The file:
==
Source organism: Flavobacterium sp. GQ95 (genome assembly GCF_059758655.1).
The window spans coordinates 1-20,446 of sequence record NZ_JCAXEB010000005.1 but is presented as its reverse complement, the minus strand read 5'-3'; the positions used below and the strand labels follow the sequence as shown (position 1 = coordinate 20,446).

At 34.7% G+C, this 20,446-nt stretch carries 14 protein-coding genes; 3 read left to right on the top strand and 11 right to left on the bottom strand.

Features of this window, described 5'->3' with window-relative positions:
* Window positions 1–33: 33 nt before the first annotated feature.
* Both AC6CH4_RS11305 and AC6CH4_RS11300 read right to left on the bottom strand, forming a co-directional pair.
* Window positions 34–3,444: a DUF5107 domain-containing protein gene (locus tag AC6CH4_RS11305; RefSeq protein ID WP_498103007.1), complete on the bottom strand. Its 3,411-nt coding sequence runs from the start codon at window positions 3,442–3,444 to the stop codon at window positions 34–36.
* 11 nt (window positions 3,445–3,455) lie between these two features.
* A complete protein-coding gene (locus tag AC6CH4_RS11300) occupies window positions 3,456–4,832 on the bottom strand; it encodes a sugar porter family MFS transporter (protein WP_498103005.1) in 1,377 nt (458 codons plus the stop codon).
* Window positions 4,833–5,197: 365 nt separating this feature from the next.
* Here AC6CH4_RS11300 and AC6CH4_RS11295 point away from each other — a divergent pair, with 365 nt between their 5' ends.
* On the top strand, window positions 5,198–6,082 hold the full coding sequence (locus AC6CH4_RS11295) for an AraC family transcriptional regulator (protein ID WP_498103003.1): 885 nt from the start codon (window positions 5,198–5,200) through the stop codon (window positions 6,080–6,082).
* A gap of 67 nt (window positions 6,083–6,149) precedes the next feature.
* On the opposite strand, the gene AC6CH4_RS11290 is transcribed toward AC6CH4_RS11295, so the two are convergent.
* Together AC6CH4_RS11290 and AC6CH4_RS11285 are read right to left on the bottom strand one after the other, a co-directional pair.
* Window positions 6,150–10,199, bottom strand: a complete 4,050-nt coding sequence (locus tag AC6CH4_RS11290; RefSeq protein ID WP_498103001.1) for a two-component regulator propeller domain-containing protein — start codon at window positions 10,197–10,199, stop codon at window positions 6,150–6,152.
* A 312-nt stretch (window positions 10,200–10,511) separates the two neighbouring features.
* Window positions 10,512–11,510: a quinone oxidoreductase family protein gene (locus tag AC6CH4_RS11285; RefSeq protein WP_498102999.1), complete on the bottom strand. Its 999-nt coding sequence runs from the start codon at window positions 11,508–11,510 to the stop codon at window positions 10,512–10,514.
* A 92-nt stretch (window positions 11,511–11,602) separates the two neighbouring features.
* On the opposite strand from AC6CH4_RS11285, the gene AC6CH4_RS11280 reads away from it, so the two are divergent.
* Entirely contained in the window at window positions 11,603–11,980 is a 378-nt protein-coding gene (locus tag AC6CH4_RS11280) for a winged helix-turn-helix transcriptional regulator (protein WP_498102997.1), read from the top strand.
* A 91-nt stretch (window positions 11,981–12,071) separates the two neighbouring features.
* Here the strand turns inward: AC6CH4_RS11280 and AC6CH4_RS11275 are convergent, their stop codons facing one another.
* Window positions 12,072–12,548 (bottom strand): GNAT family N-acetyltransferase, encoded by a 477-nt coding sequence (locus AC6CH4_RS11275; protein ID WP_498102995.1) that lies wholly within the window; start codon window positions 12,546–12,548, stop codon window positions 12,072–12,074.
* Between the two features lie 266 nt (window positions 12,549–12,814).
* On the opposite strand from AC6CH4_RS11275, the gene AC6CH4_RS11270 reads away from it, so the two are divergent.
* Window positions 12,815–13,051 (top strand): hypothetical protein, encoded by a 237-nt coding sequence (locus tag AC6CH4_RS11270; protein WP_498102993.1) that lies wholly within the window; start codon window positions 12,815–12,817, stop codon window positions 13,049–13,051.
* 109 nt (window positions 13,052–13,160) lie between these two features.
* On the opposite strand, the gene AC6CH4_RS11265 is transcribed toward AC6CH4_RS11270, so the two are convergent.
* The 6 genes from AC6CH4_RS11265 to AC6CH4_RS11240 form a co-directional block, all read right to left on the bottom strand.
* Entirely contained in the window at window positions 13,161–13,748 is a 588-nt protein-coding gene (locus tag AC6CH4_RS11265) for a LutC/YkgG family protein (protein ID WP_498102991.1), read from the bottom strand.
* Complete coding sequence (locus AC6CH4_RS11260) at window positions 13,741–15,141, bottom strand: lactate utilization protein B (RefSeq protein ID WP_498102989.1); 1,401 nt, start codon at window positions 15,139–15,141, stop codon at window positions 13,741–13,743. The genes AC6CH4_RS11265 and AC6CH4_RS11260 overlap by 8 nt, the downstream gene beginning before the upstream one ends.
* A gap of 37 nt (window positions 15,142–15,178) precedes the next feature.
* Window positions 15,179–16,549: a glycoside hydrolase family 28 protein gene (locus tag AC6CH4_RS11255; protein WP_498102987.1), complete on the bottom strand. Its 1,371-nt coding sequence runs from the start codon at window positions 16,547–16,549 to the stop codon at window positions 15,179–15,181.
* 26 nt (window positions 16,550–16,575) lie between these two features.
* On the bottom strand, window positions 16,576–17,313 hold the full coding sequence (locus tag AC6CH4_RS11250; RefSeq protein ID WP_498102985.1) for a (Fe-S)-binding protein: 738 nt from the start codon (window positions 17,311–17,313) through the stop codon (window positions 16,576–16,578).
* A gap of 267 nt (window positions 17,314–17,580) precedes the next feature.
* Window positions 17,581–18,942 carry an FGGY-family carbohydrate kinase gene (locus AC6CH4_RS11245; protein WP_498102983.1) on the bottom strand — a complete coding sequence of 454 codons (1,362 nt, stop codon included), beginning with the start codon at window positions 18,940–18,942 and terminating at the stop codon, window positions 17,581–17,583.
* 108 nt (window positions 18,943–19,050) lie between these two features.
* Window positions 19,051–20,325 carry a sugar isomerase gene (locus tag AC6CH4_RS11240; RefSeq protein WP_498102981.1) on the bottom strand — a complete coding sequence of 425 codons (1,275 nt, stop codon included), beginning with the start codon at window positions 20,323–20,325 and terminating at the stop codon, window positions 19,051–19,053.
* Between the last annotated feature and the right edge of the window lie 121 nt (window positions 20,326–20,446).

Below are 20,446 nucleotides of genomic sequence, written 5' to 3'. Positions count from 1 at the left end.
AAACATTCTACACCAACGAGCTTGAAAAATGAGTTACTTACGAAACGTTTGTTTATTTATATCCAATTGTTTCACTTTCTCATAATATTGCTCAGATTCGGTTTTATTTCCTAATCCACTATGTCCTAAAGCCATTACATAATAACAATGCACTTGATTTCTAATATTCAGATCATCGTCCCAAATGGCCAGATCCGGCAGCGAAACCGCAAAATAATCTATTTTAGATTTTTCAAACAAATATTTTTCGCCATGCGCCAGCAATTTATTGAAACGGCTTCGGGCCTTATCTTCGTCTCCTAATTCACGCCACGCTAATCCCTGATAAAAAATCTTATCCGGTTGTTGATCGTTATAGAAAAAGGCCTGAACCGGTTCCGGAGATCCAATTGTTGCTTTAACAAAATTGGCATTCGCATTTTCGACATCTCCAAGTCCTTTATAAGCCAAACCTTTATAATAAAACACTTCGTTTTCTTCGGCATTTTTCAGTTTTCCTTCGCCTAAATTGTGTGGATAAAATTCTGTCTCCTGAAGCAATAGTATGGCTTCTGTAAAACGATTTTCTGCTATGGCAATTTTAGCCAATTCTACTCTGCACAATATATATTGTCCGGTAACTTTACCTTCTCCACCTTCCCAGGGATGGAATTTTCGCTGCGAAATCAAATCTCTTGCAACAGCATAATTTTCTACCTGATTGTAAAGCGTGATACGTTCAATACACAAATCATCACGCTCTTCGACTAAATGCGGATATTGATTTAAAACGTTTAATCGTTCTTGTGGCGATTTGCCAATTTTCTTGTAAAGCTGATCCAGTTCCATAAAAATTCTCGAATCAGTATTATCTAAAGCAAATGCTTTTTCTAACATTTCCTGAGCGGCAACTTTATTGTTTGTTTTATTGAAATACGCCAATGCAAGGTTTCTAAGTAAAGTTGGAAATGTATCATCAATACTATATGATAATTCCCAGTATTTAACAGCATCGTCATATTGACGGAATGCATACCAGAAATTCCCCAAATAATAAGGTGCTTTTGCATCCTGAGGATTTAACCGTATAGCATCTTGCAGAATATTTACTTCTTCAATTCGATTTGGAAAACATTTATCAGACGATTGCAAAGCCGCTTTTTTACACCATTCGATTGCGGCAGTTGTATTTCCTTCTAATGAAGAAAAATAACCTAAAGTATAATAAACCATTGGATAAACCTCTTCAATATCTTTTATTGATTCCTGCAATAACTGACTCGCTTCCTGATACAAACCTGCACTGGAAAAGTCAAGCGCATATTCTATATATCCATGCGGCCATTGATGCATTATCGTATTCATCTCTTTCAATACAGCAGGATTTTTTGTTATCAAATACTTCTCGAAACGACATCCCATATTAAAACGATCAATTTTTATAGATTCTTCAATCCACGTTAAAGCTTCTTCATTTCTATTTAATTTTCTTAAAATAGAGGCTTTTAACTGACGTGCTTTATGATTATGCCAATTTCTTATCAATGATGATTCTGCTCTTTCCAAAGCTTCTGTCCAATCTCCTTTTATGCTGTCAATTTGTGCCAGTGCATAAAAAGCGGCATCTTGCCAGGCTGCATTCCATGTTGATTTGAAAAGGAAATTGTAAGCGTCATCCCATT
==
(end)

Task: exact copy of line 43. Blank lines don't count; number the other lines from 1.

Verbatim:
AAACATTCTACACCAACGAGCTTGAAAAATGAGTTACTTACGAAACGTTTGTTTATTTATATCCAATTGTTTCACTTTCTCATAATATTGCTCAGATTCGGTTTTATTTCCTAATCCACTATGTCCTAAAGCCATTACATAATAACAATGCACTTGATTTCTAATATTCAGATCATCGTCCCAAATGGCCAGATCCGGCAGCGAAACCGCAAAATAATCTATTTTAGATTTTTCAAACAAATATTTTTCGCCATGCGCCAGCAATTTATTGAAACGGCTTCGGGCCTTATCTTCGTCTCCTAATTCACGCCACGCTAATCCCTGATAAAAAATCTTATCCGGTTGTTGATCGTTATAGAAAAAGGCCTGAACCGGTTCCGGAGATCCAATTGTTGCTTTAACAAAATTGGCATTCGCATTTTCGACATCTCCAAGTCCTTTATAAGCCAAACCTTTATAATAAAACACTTCGTTTTCTTCGGCATTTTTCAGTTTTCCTTCGCCTAAATTGTGTGGATAAAATTCTGTCTCCTGAAGCAATAGTATGGCTTCTGTAAAACGATTTTCTGCTATGGCAATTTTAGCCAATTCTACTCTGCACAATATATATTGTCCGGTAACTTTACCTTCTCCACCTTCCCAGGGATGGAATTTTCGCTGCGAAATCAAATCTCTTGCAACAGCATAATTTTCTACCTGATTGTAAAGCGTGATACGTTCAATACACAAATCATCACGCTCTTCGACTAAATGCGGATATTGATTTAAAACGTTTAATCGTTCTTGTGGCGATTTGCCAATTTTCTTGTAAAGCTGATCCAGTTCCATAAAAATTCTCGAATCAGTATTATCTAAAGCAAATGCTTTTTCTAACATTTCCTGAGCGGCAACTTTATTGTTTGTTTTATTGAAATACGCCAATGCAAGGTTTCTAAGTAAAGTTGGAAATGTATCATCAATACTATATGATAATTCCCAGTATTTAACAGCATCGTCATATTGACGGAATGCATACCAGAAATTCCCCAAATAATAAGGTGCTTTTGCATCCTGAGGATTTAACCGTATAGCATCTTGCAGAATATTTACTTCTTCAATTCGATTTGGAAAACATTTATCAGACGATTGCAAAGCCGCTTTTTTACACCATTCGATTGCGGCAGTTGTATTTCCTTCTAATGAAGAAAAATAACCTAAAGTATAATAAACCATTGGATAAACCTCTTCAATATCTTTTATTGATTCCTGCAATAACTGACTCGCTTCCTGATACAAACCTGCACTGGAAAAGTCAAGCGCATATTCTATATATCCATGCGGCCATTGATGCATTATCGTATTCATCTCTTTCAATACAGCAGGATTTTTTGTTATCAAATACTTCTCGAAACGACATCCCATATTAAAACGATCAATTTTTATAGATTCTTCAATCCACGTTAAAGCTTCTTCATTTCTATTTAATTTTCTTAAAATAGAGGCTTTTAACTGACGTGCTTTATGATTATGCCAATTTCTTATCAATGATGATTCTGCTCTTTCCAAAGCTTCTGTCCAATCTCCTTTTATGCTGTCAATTTGTGCCAGTGCATAAAAAGCGGCATCTTGCCAGGCTGCATTCCATGTTGATTTGAAAAGGAAATTGTAAGCGTCATCCCATT